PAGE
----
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Mary Shelley’s FRANKENSTEIN By Patsy Brandenburg
The original title was Frankenstein; or, The Modern Prometheus was a mythological god who according to one story, steals fire from Jupiter to help the mortals on earth. Another version of this myth is that Prometheus actually creates a human being by breathing life into a clay body. 1945
The author, Mary Shelley, was born Mary Wollstonecraft in London in 1797 and died in 1851 at the age of 54 from a brain tumor. Shelley was 19 years old when she wrote this Gothic novel in 1816. At the time she was married to a poet, Percy Shelley, who helped her with the editing process of this novel. 1931
Mary wrote the novel one summer while she vacationed at Lake Geneva in Switzerland. The weather was unseasonably cold. For entertainment, Mary Shelley, her husband (poet) Percy Bysshe Shelley, (poet) Lord Byron, and Jane Clairmont would sit around reading ghost stories. 1931
On June 15, 1816, a challenge was issued among the four of them to see who could write the most terrifying story. Mary Shelley’s story is based on her life experiences, her dreams, and scientific research and experiments of that time period. 1931
Mary Shelley had previously suffered with nightmares in 1815 after her daughter died two weeks after birth. Repeatedly Mary dreamt her baby was just cold, and that she herself brought her daughter back to life after messaging the infant’s lifeless body while sitting next to a warm fire. 1931
On June 15, 1816, Mary experienced a different nightmare in which she dreamt, “a pale student of ‘unhallowed arts’ creates a living being from dead parts. ” (Frankenstein p. x) [unhallowed: against what is considered holy and sacred; immoral and unethical according to society’s standards] 1931
That dream was the basis for her gothic story. Ironically, Mary Shelley was the only one out of the group to finish her tale of terror. Mary Shelley’s gothic novel was published in 1818 when she was just 21. She went on to publish other works, but none ever matched the popularity of FRANKENSTEIN. 1931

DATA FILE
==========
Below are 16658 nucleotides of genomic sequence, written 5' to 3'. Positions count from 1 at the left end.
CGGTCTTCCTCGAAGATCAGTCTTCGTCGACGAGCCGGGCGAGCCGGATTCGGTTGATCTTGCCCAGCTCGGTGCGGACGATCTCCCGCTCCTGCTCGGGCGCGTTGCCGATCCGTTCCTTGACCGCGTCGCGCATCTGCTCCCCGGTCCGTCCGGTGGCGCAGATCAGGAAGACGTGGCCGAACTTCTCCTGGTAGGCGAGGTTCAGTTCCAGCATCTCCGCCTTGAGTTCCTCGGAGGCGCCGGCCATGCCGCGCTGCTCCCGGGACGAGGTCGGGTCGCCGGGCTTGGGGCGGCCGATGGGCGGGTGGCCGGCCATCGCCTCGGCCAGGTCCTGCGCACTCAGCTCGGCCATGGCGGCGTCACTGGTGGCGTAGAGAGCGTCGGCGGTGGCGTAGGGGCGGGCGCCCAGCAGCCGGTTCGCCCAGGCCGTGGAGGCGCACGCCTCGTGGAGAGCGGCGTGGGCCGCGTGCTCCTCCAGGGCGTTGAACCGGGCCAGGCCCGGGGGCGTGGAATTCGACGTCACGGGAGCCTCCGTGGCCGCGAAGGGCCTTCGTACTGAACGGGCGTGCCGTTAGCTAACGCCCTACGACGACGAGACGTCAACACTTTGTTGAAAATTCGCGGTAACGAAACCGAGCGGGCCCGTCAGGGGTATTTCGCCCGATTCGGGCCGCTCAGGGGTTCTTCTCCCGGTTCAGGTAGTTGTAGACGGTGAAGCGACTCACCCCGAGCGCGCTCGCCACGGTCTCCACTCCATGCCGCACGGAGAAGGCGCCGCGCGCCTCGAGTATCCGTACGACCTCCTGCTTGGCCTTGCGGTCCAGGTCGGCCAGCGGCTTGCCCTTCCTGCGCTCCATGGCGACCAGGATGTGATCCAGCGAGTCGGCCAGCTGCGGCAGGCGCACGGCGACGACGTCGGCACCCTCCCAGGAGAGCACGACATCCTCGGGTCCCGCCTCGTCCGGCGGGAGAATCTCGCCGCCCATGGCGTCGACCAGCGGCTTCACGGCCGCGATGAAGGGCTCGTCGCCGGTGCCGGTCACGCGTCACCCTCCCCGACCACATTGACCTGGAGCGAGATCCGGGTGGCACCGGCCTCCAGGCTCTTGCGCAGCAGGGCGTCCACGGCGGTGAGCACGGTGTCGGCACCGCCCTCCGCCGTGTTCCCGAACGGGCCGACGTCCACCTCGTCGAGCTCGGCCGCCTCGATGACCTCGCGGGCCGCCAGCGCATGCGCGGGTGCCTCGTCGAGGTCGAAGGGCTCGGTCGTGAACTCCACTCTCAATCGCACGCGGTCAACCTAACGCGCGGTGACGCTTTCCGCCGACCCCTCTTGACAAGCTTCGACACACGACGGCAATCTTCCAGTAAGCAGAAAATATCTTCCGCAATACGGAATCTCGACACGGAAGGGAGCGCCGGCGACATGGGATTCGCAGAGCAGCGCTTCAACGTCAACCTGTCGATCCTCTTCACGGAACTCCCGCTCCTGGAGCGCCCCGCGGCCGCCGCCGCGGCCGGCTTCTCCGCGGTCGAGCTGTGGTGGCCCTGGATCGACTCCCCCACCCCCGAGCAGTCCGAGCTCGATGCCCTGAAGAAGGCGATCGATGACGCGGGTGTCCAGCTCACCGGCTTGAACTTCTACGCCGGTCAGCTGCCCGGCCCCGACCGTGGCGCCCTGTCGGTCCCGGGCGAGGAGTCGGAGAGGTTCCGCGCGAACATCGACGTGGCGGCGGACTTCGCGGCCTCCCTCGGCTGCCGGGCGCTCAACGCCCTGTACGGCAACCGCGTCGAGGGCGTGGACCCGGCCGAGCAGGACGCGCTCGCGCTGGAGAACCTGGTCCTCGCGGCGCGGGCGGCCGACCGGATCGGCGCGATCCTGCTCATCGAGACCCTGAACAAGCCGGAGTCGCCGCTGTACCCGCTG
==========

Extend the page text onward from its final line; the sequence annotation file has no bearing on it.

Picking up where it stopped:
Mary Shelley’s novel wasn’t based on her dreams alone. In the early 1800’s, scientists were obsessed with finding a way to bring the dead back to life. Mary found this idea fascinating and kept current with all new science experiments taking place during her time. Luigi Galvani was one scientist that believed that “electricity” was the life force for living beings.
He would take dead animals and shock their bodies with high currents of electricity. The corpse would jolt when shocked with electrical currents. Luigi’s nephew, Giovanni Aldini, took the experiment one step further. In London, on January 17, 1803, he publicly performed this experiment on the corpse of a human being, a prisoner that had been executed by hanging.
Giovanni attached live wires to the corpse: 120 plates of zinc and 120 plates of copper. Giovanni reported, “the jaw began to quiver, the adjoining muscles were horribly contorted, and the left eye actually opened. ”(Frankenstein, p. xx)
The muscles of the corpse were shocked to such a degree that the corpse appeared “animated” to the public. With Frankenstein, the sci-fi era began. The novel contains the 3 elements essential for all science fiction work: (1)“it’s based on valid scientific research; (2)gives a persuasive prediction of what science might achieve in the future; (3) and it offers a humanistic critique of the benefits and dangers of either the achievement or scientific thought. ” (p. xx)
Mary Shelley Romantic Movement: (1770 -1870) This movement is not about “romance or love” but about disillusioned liberals who were tired of the common people being oppressed by tyrant rulers. This time period happens simultaneously with revolutions around the world: the American R. 1776, the French R. 1789, the French Reign of Terror 1793, Napoleon is crowned Emperor-1804. Nature imagery is a key element in Romantic literature because human tyranny could not control nature. For the Romantics, nature represented peace and they believed that all emotional healing came from nature. [Nature imagery is abundant in Frankenstein. ]